Cybersecurity leader, Imperva has released its State of Security Within E-Commerce report which highlights the cybersecurity attack risks facing the retail industry and the impact of Covid-19 on the volume of attacks and web traffic.

The findings suggest peak levels of traffic will be seen throughout the holiday shopping season as many consumers turn to online channels to purchase goods.

Shortly after people were ordered to stay at home, web traffic to retail sites spiked as much as 28% over the weekly average, eclipsing record peaks from the 2019 holiday shopping season, the Imperva Cyber Threat Index showed.

Cybercriminals capitalised on the shift to remote working by launching bad bot attacks and DDoS attacks to disrupt online activities. As retailers prepare for a surge in online holiday shopping amid the pandemic, Imperva experts urge vigilance and preparedness on the part of online businesses.

The holiday shopping season is a crucial revenue period for retailers every year, but in 2020, they face a two-pronged threat: managing unprecedented levels of human and attack traffic to websites and APIs, Imperva applications security strategist, Edward Roberts said.

“As Covid reshuffled lives and daily habits, shoppers swarmed online retail sites at record levels. Amid this historic holiday shopping season, the retail industry is likely to experience a peak in human traffic that exceeds anything measured this year and unlike anything in recent memory. The question is how many attackers are going to hide within this expected traffic spike?”

Imperva’s research shows that retailers face a myriad of complex cybersecurity threats, which has been compounded by the global pandemic.

“However, managing a stack of point solutions to address each of these unique risks is a challenge for lean security teams. Instead, they should invest in an integrated platform, like Imperva Application Security, that provides protection against the leading attacks and optimises web performance, helping businesses operate more efficiently and securely,” Roberts added.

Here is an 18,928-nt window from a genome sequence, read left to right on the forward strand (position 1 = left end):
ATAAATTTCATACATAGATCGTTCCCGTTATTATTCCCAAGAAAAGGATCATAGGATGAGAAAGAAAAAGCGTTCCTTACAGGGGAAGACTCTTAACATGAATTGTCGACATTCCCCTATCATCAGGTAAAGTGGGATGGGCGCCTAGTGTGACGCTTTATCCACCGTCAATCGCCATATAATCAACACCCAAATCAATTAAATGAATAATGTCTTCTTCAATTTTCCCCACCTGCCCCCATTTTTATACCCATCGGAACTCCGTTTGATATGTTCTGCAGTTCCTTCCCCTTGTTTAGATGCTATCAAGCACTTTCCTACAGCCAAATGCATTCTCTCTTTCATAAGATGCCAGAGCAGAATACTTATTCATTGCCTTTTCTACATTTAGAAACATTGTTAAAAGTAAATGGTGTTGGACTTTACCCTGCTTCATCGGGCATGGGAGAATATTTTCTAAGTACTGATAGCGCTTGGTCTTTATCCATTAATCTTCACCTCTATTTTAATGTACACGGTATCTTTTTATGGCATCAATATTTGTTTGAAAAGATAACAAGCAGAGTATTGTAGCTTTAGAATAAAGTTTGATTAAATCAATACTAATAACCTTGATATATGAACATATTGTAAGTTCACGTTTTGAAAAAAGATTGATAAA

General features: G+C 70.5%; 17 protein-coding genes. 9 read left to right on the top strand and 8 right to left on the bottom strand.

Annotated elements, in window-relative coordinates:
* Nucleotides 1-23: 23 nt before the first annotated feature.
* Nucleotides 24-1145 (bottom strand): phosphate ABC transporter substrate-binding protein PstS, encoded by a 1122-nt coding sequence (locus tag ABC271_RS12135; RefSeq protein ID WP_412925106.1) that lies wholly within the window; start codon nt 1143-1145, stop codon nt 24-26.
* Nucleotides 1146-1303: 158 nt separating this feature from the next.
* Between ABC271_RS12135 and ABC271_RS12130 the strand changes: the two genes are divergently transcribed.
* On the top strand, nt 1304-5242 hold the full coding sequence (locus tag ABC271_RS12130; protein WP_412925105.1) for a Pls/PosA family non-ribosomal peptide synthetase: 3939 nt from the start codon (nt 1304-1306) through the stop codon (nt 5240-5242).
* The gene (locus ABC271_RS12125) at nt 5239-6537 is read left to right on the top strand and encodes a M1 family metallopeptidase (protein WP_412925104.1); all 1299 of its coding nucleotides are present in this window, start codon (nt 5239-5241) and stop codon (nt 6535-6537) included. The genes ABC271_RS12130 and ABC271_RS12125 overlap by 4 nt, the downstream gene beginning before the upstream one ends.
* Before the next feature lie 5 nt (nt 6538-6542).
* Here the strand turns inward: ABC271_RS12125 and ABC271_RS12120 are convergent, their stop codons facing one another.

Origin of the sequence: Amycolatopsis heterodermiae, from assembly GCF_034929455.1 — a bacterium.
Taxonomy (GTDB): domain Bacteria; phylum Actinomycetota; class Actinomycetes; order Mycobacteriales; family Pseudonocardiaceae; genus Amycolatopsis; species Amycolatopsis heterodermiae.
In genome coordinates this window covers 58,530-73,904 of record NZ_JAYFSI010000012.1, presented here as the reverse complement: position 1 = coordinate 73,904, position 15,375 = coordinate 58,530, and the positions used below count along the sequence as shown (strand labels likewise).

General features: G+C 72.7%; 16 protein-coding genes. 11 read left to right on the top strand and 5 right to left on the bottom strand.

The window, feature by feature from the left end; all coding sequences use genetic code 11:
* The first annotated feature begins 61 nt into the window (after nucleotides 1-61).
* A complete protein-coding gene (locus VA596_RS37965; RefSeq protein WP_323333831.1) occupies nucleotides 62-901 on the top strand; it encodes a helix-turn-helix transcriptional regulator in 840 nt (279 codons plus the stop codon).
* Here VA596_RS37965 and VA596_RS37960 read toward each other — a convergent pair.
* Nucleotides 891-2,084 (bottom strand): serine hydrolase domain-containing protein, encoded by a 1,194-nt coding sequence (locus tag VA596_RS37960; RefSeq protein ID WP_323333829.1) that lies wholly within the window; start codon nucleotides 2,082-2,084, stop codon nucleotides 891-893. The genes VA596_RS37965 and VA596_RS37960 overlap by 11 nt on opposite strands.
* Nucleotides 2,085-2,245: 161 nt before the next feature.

The Imperva report highlighted six common cyberattack trends:

Bad Bots: Malicious automated attacks are a top threat to online retailers. Majority of the attacks (98.04%) on online retailers detailed in the report originate from automated bot activity. Simple bots are used in almost half (44.15%) of these attacks and function by connecting to a single, ISP-assigned IP address. Bots are also increasingly used by retailers for price scraping and inventory trackers to keep an eye on industry rivals.

API Attacks: The volume of attacks on retailers’ APIs far exceeded average levels this year. The retail industry is an attractive target for cybercriminals because they retain sensitive payment data. According to Imperva researchers, the leading attack vectors for retail API attacks in 2020 are cross-site scripting (XSS) (42%) and SQL injection (40%).

Web Attacks: Cyberattacks targeting websites have already reached record levels so far in 2020. Imperva finds the three most common attacks to be remote code execution (RCE) (21%), data leakage (20%) and cross-site scripting (XSS) (16%). Most of these attacks in the last 12 months (49%) were carried out against retail websites hosted in the US by attackers using anonymity frameworks, a common method for concealing a bad actor’s identity from the target.

DDoS Attacks: Imperva researchers have seen an increase in the volume and intensity of DDoS attacks throughout 2020. Imperva researchers monitored an average of eight application layer DDoS attacks a month against online retail sites, with a significant peak occurring in April 2020, as demand for online shopping grew.

Account Takeover (ATO) Attacks: Online retailers experienced more than twice (62%) as many ATO attempts than any other industry this year. Criminals use considerably more (79%) leaked credentials to defraud retail targets because it typically guarantees a higher success rate, Imperva researchers have found.

Client-Side Attacks: Many online retail sites are built on CMS frameworks with third-party plugins. On average, 31 JavaScript resources are used per site, making retailers vulnerable to forms of supply chain fraud such as formjacking, data-skimming and Magecart attacks.